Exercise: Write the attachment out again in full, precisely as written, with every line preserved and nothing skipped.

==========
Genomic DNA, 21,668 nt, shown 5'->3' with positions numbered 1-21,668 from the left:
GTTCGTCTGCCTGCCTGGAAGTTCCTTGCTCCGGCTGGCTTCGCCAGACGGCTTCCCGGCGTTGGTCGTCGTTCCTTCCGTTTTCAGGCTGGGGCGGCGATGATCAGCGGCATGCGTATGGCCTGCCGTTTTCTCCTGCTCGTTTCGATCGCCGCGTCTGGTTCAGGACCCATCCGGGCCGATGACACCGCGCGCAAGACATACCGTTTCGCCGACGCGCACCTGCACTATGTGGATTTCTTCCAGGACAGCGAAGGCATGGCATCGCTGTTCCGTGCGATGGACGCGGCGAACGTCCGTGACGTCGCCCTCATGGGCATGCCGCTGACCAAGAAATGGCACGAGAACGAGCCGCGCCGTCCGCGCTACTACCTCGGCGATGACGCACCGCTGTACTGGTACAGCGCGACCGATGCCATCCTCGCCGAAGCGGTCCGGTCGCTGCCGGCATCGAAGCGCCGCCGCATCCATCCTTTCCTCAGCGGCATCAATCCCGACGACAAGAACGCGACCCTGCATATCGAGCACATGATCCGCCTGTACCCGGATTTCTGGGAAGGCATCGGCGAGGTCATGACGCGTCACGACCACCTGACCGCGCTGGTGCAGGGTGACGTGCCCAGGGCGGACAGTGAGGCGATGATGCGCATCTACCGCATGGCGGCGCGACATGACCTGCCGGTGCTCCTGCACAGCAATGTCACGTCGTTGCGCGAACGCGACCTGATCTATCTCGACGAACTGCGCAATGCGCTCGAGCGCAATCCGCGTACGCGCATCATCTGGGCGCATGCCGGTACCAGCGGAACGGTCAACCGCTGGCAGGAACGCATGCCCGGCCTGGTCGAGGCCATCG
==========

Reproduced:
Genomic DNA, 21,668 nt, shown 5'->3' with positions numbered 1-21,668 from the left:
GTTCGTCTGCCTGCCTGGAAGTTCCTTGCTCCGGCTGGCTTCGCCAGACGGCTTCCCGGCGTTGGTCGTCGTTCCTTCCGTTTTCAGGCTGGGGCGGCGATGATCAGCGGCATGCGTATGGCCTGCCGTTTTCTCCTGCTCGTTTCGATCGCCGCGTCTGGTTCAGGACCCATCCGGGCCGATGACACCGCGCGCAAGACATACCGTTTCGCCGACGCGCACCTGCACTATGTGGATTTCTTCCAGGACAGCGAAGGCATGGCATCGCTGTTCCGTGCGATGGACGCGGCGAACGTCCGTGACGTCGCCCTCATGGGCATGCCGCTGACCAAGAAATGGCACGAGAACGAGCCGCGCCGTCCGCGCTACTACCTCGGCGATGACGCACCGCTGTACTGGTACAGCGCGACCGATGCCATCCTCGCCGAAGCGGTCCGGTCGCTGCCGGCATCGAAGCGCCGCCGCATCCATCCTTTCCTCAGCGGCATCAATCCCGACGACAAGAACGCGACCCTGCATATCGAGCACATGATCCGCCTGTACCCGGATTTCTGGGAAGGCATCGGCGAGGTCATGACGCGTCACGACCACCTGACCGCGCTGGTGCAGGGTGACGTGCCCAGGGCGGACAGTGAGGCGATGATGCGCATCTACCGCATGGCGGCGCGACATGACCTGCCGGTGCTCCTGCACAGCAATGTCACGTCGTTGCGCGAACGCGACCTGATCTATCTCGACGAACTGCGCAATGCGCTCGAGCGCAATCCGCGTACGCGCATCATCTGGGCGCATGCCGGTACCAGCGGAACGGTCAACCGCTGGCAGGAACGCATGCCCGGCCTGGTCGAGGCCATCG